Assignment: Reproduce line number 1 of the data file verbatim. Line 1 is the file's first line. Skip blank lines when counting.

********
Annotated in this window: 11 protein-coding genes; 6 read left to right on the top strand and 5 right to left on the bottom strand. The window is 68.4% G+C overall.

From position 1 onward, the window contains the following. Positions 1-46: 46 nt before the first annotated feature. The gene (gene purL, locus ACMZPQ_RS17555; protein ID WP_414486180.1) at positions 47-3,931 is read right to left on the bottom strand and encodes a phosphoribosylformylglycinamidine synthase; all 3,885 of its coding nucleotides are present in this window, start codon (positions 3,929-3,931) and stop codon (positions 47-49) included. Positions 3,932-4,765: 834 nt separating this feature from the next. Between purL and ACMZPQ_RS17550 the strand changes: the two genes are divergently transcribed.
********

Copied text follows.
Annotated in this window: 11 protein-coding genes; 6 read left to right on the top strand and 5 right to left on the bottom strand. The window is 68.4% G+C overall.